A Virginia newsprint mill will undergo a nearly $300 million conversion to produce recycled paperboard. The facility will use mostly OCC and some mixed paper as feedstock.
Quebec-based fiber giant Cascades announced last week it has acquired the idled White Birch newsprint mill in Bear Island, Va. and is planning a major plant conversion in the next few years. The newsprint machine will be converted to produce recycled lightweight linerboard and medium, used in containerboard manufacturing.
Although the primary feedstock will be OCC, company leaders during a conference call noted that mixed paper, which has been cheap and abundant since China stopped accepting the material, will play a role in the feedstock mixture. Other mill owners have also moved of late to take in more recovered fiber as disruptions in the Asian market take hold.
“The percentage, at this point, we are not going to disclose, but certainly this is one of our priorities when we will build this mill,” said Charles Malo, chief operating officer of Cascades Containerboard Packaging.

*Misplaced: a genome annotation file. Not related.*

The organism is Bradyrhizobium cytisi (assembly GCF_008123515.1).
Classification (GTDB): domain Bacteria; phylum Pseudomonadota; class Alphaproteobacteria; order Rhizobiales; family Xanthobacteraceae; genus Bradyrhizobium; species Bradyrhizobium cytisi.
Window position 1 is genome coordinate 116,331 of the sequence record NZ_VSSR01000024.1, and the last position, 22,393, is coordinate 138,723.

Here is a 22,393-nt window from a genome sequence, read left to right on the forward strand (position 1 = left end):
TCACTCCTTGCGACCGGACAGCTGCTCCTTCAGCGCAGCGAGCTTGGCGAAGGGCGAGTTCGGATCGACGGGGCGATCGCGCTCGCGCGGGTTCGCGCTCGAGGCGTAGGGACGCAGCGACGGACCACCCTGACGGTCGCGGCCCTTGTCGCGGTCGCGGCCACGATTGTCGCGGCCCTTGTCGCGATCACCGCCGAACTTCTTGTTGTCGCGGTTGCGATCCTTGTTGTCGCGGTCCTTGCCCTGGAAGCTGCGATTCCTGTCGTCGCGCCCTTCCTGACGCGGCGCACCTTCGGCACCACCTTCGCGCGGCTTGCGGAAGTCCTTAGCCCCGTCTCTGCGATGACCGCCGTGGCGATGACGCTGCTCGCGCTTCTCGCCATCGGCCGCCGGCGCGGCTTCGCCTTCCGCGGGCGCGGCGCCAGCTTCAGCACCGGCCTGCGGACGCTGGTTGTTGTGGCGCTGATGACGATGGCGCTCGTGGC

The Bear Island plant is a newsprint mill built in 1979 with a capacity of 235,000 metric tons per year. After the conversion, which will cost between $275 million and $300 million and will take roughly three years, Cascades predicts the mill will have a capacity of 400,000 metric tons per year.
White Birch closed the facility in June 2017, citing declining newsprint demand and a high cost of production. The company put the facility up for sale. It also recently announced it would bring the mill back on-line to fill a temporary shortage of newsprint. Cascades announced on July 26 it has acquired the facility for $34.2 million.
Under the terms of the deal, White Birch will continue to operate the site as a newsprint mill for the next 27 months, as Cascades prepares for the conversion. The conversion will require an eight-month period once Cascades takes full operation of the site.
During the conference call, company officials stated that the mill will not produce pulp for sale, despite recent media reports that suggested it would.
The mill sits on roughly 250 acres of land, about 20 miles from Richmond, Va. During the investors call, company executives said the large footprint could allow for future expansions, possibly including a converting facility to use the mill output.
Photo credit: ETAJOE/Shutterstock
More stories about fiber
- WestRock scales up foodservice packaging recovery
- Containerboard mill on the way in Pacific Northwest
- Colorado MRF to sort single-use coffee cups